It’s the first step to take towards owning a property, the first impression you will make on the bank, and the best way to reveal the perimeters of your budget.
A pre-approval is more than just added assurance and newly enlightened confidence throughout the buying process, but rather the means by which to secure the home of your dreams, strategically. Put simply, a pre-approval is when you approach the bank and ask them, ‘how much are you willing to loan me?’
How to apply for a pre-approval
A pre-approval can be done two ways – one of them being the more reliable option.
Whilst you can easily do a pre-approval through the bank’s online portal, it may not always provide an accurate result of how much the bank would be willing to give you once you apply for a formal approval (take that step to completely securing the loan legally, on paper). The reason for this potential discrepancy is because system generated assessments sometimes fail to take into account all of your financial circumstances, beyond just your income.
Since your pre-approval amount will dictate your budget, and thus the types of properties you will scope out, it’s advised to do a more thorough check through the bank – done through an official paper form. Although it may take longer to come back to you, the form should assess your full income, credit rating and living expenses, providing you with a more reliable result.
The bank’s outcome of your assessment will give you a few figures; an estimated amount of how much they are prepared to lend you, how much interest likely needs to be paid, and the cost of your loan repayments.
Benefits of a pre-approval
Obtaining a pre-approval has a number of perks. First of all, you will be financially prepared when hunting for a property, even though you have not entered into any formal loan agreements with the bank. It makes searching for a home both flexible and less of pressure.
You may be undecided on whether you want to buy property yet, or whether you are ready to vacate your current house for a new one, so you settle on just ‘browsing’. But what happens when you unexpectedly stumble on a treasure trove during a last-minute, after work inspection, just down the road? A pre-approval will allow you to enter the buying playfield at any time, at any inspection, and likely make you come across as a prepared and serious buyer to a seller.
Hunting for a house can be daunting, and even more so for first-time owners who may not be familiar with the game. Feeling overwhelmed at all the numbers being thrown around is a common side-effect. A pre-approval can provide some remedy on this front. By disclosing the ball-park of your financial limits – including how far you can push an offer or challenge an asking price – a pre-approval in this way also instils a buyer with confidence, assurance and feelings of security.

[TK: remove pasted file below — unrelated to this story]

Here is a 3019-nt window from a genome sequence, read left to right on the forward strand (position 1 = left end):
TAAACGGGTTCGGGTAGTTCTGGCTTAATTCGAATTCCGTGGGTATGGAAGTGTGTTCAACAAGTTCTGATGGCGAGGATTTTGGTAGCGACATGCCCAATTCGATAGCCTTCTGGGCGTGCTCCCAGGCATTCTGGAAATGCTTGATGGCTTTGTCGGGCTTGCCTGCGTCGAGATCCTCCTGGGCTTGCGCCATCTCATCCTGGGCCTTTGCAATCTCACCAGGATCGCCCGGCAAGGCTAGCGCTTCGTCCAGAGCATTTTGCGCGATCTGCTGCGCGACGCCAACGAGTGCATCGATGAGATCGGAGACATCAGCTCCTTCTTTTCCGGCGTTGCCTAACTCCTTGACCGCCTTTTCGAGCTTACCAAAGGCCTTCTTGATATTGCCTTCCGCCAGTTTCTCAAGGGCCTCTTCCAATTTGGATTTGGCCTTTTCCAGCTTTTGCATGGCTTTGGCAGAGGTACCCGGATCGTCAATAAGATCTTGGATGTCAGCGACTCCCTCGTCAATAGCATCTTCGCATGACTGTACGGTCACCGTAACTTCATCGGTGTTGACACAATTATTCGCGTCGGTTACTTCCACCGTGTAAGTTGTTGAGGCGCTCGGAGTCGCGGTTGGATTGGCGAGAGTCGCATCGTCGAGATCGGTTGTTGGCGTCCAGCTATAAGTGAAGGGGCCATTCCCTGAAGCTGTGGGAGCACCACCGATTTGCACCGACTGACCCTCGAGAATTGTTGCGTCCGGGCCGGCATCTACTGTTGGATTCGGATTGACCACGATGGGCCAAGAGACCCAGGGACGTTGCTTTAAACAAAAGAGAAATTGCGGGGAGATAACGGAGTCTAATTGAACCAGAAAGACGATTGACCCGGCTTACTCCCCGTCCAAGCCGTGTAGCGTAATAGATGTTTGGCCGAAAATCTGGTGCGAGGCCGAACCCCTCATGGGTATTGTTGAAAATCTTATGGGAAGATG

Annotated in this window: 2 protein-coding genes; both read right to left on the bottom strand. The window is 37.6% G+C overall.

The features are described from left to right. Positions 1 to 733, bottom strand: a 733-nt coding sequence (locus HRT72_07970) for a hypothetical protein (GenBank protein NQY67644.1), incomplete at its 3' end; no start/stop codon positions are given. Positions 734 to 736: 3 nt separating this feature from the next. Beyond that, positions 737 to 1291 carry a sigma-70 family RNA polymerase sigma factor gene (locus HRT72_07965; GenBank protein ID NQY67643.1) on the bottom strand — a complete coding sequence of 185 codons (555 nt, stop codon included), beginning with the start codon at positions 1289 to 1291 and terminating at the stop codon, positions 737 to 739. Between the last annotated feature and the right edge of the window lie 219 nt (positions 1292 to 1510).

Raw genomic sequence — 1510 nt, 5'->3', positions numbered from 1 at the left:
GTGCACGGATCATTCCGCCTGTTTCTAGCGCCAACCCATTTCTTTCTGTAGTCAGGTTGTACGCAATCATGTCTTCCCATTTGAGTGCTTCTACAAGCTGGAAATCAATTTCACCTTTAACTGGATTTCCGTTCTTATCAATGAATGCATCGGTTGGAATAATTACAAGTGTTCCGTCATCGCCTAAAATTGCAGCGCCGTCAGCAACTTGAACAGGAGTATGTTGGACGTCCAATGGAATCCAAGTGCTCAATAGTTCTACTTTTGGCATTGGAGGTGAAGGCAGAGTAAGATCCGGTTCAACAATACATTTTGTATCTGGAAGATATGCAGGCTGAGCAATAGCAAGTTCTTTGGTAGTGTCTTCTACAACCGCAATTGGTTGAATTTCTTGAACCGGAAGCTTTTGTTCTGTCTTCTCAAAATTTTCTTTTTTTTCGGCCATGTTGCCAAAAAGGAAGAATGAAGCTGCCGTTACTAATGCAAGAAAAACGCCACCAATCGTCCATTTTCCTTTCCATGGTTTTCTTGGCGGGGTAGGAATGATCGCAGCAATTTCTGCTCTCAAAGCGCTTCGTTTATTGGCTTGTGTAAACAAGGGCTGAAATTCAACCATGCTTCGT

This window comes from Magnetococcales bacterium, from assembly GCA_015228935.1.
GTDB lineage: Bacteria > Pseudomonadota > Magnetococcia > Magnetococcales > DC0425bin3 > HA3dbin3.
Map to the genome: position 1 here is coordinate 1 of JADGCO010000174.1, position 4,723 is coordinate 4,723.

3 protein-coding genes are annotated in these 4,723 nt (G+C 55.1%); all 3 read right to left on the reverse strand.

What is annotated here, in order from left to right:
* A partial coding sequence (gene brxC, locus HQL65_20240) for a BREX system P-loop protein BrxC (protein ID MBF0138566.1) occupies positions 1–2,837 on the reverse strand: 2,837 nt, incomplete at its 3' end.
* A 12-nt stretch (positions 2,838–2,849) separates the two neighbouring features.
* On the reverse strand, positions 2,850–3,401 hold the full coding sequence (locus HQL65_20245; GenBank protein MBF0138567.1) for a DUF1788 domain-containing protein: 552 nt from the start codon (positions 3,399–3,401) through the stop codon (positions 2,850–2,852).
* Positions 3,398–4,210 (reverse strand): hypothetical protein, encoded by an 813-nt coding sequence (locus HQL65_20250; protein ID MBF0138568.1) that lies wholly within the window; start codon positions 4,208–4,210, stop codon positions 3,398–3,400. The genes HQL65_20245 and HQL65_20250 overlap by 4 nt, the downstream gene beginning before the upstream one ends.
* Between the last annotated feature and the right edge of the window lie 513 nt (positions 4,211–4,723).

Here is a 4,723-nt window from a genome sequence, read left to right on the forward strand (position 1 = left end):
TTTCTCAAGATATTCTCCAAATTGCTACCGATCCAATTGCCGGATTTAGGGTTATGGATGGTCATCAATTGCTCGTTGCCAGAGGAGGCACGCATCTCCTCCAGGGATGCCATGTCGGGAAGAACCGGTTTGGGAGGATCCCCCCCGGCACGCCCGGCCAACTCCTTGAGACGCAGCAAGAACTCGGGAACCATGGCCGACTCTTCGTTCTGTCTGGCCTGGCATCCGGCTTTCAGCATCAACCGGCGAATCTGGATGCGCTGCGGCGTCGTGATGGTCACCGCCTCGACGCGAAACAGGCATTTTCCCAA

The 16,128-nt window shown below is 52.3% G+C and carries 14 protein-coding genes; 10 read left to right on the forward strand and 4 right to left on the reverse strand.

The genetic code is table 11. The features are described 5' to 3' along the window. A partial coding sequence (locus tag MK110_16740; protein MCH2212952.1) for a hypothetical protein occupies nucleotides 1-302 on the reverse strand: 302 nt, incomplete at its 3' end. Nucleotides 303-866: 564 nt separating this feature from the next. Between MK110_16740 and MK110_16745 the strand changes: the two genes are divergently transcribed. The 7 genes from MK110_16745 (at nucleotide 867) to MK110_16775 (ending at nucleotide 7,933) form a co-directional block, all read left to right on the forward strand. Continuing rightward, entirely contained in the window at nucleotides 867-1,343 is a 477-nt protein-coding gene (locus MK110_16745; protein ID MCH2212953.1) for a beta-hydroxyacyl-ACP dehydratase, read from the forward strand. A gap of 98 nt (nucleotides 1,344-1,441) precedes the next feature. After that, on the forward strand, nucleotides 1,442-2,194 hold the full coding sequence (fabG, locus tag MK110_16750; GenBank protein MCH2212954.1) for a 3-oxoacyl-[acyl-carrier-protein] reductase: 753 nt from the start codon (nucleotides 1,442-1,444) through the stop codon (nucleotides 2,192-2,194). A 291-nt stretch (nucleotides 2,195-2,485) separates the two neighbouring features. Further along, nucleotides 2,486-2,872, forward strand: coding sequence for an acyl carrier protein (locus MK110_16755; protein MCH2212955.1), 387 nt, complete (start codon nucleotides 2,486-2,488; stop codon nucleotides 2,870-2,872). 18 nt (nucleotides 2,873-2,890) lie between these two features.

Things to be aware of
Besides taking into account the means by which to apply for a pre-approval, there are also other important notes to make. First up, pre-approvals do expire.
A pre-approval doesn’t last forever; it’s a preliminary assessment based on your financial circumstances at one given time, therefore it’s necessary for the bank to perform a re-assessment. Most banks make their pre-approvals valid for anywhere between 3-6 months, so always ask for the date your pre-approval will expire so that you don’t make any unstable promises to interested sellers.
One very important thing to highlight is that you shouldn’t look into applying for multiple pre-approvals through different banks at once. During a pre-approval assessment, your record will be flagged as ‘under query’ and having multiple flags could imply to a bank that you may be experiencing financial strain.
Risks and shifts to consider
Whilst a pre-approval, as mentioned earlier, gives you an idea of how much a bank is willing to lend you based on your ability to repay a loan, it is not a concrete result on how much they will give you once you seek to formalise the loan.
It is a quote, not the final deal, and although you can take certain steps to bridge the gap between the preliminary loan offer and the formal one – such as giving the bank reliable data on your current finances – shifts in the market can also occur, causing changes to your pre-approval.
Therefore, there exists discussion around whether it’s worth getting a pre-approval in the first place if it can’t give you an accurate result of your formal loan amount. The decision is always each to their own but being without one can really put you behind other interested buyers. You almost definitely need one for auctions. And if you are not happy with the formal loan assessment when the time comes to it, you are not obliged to accept it.
Whether to team with a broker
You don’t always need a broker in order to obtain a pre-approval, but with the number of lenders on the market to consider, a broker is the best expert to narrow down options and ensure you find a competitive home loan rate. A broker can also directly tend to any areas of concern or unfamiliarity, which can often take up the minds of first-time buyers.